The common law right of distress can be traced all the way back to the 13th century. It has been tweaked by the courts and statute over time, but on 6 April 2014 this ancient right will be abolished and replaced with a new, more tenant-friendly regime of commercial rent arrears recovery (“CRAR”).
Distress allowed a landlord to instruct a bailiff to enter a property, seize a tenant’s goods and sell them to settle rent arrears. CRAR ultimately achieves almost the same thing, however:
- There must be a written lease – distress had no such requirement;
- The lease must be of only commercial premises (not mixed use unless the residential use is in breach of the lease) – distress could be exercised at mixed use premises;
- At least 7 days’ rent must be overdue – distress had no minimum amount;
- It is only for principal rent and any VAT and interest on it, not service charge, insurance rent or other sums (even if these are “reserved” as rent) – distress could be used to recover these too.
The basic CRAR procedure is as follows:
- Only an enforcement agent, instructed by the landlord in writing, may exercise CRAR;
- The landlord must give the tenant 7 clear days’ notice (excluding Sundays and Bank Holidays) in writing of the exercise, to be properly served by the agent – distress required no notice so the bailiff could just turn up at the tenant’s premises;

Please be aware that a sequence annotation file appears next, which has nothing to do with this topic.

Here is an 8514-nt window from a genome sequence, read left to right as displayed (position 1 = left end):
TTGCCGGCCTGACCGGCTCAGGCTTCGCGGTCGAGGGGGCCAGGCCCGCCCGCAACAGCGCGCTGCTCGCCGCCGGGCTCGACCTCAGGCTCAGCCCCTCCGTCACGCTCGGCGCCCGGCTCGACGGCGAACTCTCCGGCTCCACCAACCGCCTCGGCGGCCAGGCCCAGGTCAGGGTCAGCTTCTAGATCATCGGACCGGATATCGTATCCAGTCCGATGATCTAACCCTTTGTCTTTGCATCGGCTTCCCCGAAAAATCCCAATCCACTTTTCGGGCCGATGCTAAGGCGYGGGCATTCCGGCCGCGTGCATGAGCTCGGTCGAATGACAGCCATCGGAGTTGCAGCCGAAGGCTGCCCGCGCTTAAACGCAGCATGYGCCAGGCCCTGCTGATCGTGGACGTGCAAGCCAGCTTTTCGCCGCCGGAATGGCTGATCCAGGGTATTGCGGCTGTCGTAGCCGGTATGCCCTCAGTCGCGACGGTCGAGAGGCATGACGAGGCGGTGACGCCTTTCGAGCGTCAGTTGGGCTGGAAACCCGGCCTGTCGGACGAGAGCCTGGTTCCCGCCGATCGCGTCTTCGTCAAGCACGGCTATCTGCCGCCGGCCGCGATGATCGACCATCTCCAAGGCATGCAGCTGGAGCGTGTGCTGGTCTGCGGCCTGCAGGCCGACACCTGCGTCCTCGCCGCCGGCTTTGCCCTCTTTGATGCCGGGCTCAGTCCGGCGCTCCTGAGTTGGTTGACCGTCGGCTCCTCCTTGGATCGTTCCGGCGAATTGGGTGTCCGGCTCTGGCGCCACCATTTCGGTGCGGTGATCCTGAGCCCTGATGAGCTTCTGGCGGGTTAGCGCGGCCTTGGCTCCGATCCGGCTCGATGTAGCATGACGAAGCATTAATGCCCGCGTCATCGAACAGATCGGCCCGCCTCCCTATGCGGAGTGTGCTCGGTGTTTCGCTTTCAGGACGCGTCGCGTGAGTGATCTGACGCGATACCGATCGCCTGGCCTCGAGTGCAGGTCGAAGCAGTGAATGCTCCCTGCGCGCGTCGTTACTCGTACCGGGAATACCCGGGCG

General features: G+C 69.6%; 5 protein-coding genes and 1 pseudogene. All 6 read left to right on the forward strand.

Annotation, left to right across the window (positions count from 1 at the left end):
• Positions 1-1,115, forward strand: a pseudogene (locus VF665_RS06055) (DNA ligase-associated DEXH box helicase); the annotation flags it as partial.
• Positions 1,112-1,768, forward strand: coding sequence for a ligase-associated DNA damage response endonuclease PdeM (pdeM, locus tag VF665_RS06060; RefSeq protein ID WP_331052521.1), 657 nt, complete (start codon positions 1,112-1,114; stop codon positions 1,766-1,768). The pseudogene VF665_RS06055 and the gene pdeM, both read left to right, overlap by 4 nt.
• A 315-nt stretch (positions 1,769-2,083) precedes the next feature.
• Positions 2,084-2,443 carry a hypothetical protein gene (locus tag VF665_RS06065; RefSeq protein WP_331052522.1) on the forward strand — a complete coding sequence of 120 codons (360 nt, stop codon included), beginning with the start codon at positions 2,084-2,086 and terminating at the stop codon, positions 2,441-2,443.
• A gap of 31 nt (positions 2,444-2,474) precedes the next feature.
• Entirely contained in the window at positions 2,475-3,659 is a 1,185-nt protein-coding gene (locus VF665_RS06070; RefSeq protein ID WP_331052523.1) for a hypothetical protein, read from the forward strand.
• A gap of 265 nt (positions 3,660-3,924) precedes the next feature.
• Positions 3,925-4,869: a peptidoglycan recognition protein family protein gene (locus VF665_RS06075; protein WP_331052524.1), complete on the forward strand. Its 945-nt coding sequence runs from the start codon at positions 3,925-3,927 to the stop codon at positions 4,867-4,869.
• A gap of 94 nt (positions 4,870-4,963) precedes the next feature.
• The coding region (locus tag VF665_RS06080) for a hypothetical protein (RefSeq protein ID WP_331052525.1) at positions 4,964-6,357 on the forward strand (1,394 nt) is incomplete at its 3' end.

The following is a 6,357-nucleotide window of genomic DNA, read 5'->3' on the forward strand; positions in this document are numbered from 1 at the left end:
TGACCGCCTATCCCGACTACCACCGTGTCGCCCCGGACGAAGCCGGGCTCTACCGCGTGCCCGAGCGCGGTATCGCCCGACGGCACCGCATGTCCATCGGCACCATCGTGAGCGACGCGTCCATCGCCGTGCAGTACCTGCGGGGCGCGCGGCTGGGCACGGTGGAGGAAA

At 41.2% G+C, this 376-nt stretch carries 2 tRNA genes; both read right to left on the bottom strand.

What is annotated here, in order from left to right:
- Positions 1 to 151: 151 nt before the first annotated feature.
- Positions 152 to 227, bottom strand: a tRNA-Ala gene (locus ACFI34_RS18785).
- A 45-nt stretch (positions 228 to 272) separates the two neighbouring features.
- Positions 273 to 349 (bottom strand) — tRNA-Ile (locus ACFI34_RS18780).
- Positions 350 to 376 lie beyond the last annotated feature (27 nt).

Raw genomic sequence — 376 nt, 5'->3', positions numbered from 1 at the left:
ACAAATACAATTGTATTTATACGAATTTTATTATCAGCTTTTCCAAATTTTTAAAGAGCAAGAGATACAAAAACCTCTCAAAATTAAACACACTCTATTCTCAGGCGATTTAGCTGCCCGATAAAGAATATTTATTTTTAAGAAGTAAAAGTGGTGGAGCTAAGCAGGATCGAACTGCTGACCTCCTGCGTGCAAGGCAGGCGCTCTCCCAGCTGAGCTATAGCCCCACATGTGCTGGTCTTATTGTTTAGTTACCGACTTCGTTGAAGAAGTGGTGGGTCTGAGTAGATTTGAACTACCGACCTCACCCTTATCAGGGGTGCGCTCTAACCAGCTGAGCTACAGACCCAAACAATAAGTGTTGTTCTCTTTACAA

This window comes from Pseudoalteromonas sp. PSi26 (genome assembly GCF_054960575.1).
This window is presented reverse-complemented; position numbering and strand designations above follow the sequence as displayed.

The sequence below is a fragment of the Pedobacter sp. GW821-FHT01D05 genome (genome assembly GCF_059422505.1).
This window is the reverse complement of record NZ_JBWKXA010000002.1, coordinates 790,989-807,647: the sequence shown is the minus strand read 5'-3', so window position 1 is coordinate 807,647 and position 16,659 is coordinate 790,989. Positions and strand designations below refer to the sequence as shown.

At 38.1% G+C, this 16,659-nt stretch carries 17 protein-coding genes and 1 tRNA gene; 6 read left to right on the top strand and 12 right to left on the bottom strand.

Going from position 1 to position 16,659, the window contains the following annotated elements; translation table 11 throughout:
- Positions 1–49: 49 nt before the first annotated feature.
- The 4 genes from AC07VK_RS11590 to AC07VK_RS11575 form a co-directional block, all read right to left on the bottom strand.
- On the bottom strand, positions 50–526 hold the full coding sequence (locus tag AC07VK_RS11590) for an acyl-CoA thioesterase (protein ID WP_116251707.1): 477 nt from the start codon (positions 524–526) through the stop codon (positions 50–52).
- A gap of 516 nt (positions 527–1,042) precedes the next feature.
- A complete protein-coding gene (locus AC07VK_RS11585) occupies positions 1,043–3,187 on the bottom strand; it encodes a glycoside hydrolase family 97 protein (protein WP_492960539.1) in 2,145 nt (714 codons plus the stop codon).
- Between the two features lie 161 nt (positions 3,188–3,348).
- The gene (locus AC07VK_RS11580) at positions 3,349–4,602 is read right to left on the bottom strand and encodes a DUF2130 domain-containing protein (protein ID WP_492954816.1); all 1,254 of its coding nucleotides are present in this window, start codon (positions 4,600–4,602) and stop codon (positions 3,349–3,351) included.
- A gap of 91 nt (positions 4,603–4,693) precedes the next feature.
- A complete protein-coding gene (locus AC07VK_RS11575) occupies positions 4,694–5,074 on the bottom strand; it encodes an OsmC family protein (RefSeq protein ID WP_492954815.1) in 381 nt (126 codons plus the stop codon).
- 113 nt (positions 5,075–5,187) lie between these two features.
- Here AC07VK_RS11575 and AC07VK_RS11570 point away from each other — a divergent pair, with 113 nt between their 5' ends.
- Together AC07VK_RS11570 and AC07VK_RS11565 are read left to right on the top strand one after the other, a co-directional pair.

- The agent may enter the premises, with reasonable force through a door or usual means or entry, on any day between 6am and 9pm or during other tenant business hours – distress was permitted between sunrise and sunset, Monday to Saturday;
- The agent may secure goods, remove them to be secured elsewhere or enter into a controlled goods agreement with the tenant under which the tenant agrees not to sell the goods. There are conditions and exemptions for what goods can be covered;
- An inventory must be provided to the tenant as soon as reasonably possible and a valuation carried out within 7 clear days;
- 7 clear days’ notice of sale of the goods must be given to the tenant and they must be sold at public auction (including online) unless the court permits otherwise – distress allowed any form of sale;
- The proceeds of sale are then used to pay the tenant’s debts and the costs permitted by statute;
- The tenant may pay its debts any time before sale of the goods, in which case the CRAR procedure must cease.
Whilst landlords may review their security requirements in light of the new regime and potentially request greater rent deposits, market conditions will hopefully prevent this. Commercial tenants should be pleased about the new hoops landlords must jump through to get hold of their goods.